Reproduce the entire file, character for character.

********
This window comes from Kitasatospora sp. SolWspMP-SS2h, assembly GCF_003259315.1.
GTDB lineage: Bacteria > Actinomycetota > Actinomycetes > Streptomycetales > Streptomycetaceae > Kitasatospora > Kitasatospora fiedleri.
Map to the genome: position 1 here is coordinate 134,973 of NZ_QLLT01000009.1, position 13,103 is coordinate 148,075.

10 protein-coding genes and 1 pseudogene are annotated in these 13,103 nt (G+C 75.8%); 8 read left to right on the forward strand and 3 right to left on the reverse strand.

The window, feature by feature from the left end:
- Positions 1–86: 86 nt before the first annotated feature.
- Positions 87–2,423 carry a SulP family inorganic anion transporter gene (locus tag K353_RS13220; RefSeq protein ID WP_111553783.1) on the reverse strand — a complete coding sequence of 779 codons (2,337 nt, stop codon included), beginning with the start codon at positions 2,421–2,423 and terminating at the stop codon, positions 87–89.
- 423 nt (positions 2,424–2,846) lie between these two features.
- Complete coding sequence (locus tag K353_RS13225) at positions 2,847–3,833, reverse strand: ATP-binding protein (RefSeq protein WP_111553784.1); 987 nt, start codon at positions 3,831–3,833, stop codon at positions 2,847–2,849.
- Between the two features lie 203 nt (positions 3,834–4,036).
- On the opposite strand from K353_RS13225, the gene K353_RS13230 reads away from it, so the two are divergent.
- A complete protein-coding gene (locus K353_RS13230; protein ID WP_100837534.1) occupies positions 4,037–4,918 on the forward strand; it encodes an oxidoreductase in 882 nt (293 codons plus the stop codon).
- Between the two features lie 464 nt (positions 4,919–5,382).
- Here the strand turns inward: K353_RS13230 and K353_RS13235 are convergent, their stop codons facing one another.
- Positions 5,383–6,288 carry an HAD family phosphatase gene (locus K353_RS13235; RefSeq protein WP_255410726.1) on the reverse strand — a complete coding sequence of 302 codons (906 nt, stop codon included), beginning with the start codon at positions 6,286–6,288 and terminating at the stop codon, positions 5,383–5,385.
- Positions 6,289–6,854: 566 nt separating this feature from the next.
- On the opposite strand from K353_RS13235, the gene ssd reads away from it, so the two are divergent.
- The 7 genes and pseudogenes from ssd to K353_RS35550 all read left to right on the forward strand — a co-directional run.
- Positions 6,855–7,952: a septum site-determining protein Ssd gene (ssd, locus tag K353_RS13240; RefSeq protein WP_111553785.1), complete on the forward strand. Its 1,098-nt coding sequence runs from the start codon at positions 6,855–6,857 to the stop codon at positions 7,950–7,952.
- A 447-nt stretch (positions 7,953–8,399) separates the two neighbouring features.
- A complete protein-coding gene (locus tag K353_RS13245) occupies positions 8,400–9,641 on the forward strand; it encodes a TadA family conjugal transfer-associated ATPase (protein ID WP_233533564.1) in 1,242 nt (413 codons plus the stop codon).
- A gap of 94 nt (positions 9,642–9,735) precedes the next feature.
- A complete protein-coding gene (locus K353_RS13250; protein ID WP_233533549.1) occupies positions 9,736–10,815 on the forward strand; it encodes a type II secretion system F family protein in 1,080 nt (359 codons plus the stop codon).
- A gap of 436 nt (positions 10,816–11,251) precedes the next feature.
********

This window comes from Kitasatospora sp. SolWspMP-SS2h, assembly GCF_003259315.1.
GTDB lineage: Bacteria > Actinomycetota > Actinomycetes > Streptomycetales > Streptomycetaceae > Kitasatospora > Kitasatospora fiedleri.
Map to the genome: position 1 here is coordinate 134,973 of NZ_QLLT01000009.1, position 13,103 is coordinate 148,075.

10 protein-coding genes and 1 pseudogene are annotated in these 13,103 nt (G+C 75.8%); 8 read left to right on the forward strand and 3 right to left on the reverse strand.

The window, feature by feature from the left end:
- Positions 1–86: 86 nt before the first annotated feature.
- Positions 87–2,423 carry a SulP family inorganic anion transporter gene (locus tag K353_RS13220; RefSeq protein ID WP_111553783.1) on the reverse strand — a complete coding sequence of 779 codons (2,337 nt, stop codon included), beginning with the start codon at positions 2,421–2,423 and terminating at the stop codon, positions 87–89.
- 423 nt (positions 2,424–2,846) lie between these two features.
- Complete coding sequence (locus tag K353_RS13225) at positions 2,847–3,833, reverse strand: ATP-binding protein (RefSeq protein WP_111553784.1); 987 nt, start codon at positions 3,831–3,833, stop codon at positions 2,847–2,849.
- Between the two features lie 203 nt (positions 3,834–4,036).
- On the opposite strand from K353_RS13225, the gene K353_RS13230 reads away from it, so the two are divergent.
- A complete protein-coding gene (locus K353_RS13230; protein ID WP_100837534.1) occupies positions 4,037–4,918 on the forward strand; it encodes an oxidoreductase in 882 nt (293 codons plus the stop codon).
- Between the two features lie 464 nt (positions 4,919–5,382).
- Here the strand turns inward: K353_RS13230 and K353_RS13235 are convergent, their stop codons facing one another.
- Positions 5,383–6,288 carry an HAD family phosphatase gene (locus K353_RS13235; RefSeq protein WP_255410726.1) on the reverse strand — a complete coding sequence of 302 codons (906 nt, stop codon included), beginning with the start codon at positions 6,286–6,288 and terminating at the stop codon, positions 5,383–5,385.
- Positions 6,289–6,854: 566 nt separating this feature from the next.
- On the opposite strand from K353_RS13235, the gene ssd reads away from it, so the two are divergent.
- The 7 genes and pseudogenes from ssd to K353_RS35550 all read left to right on the forward strand — a co-directional run.
- Positions 6,855–7,952: a septum site-determining protein Ssd gene (ssd, locus tag K353_RS13240; RefSeq protein WP_111553785.1), complete on the forward strand. Its 1,098-nt coding sequence runs from the start codon at positions 6,855–6,857 to the stop codon at positions 7,950–7,952.
- A 447-nt stretch (positions 7,953–8,399) separates the two neighbouring features.
- A complete protein-coding gene (locus tag K353_RS13245) occupies positions 8,400–9,641 on the forward strand; it encodes a TadA family conjugal transfer-associated ATPase (protein ID WP_233533564.1) in 1,242 nt (413 codons plus the stop codon).
- A gap of 94 nt (positions 9,642–9,735) precedes the next feature.
- A complete protein-coding gene (locus K353_RS13250; protein ID WP_233533549.1) occupies positions 9,736–10,815 on the forward strand; it encodes a type II secretion system F family protein in 1,080 nt (359 codons plus the stop codon).
- A gap of 436 nt (positions 10,816–11,251) precedes the next feature.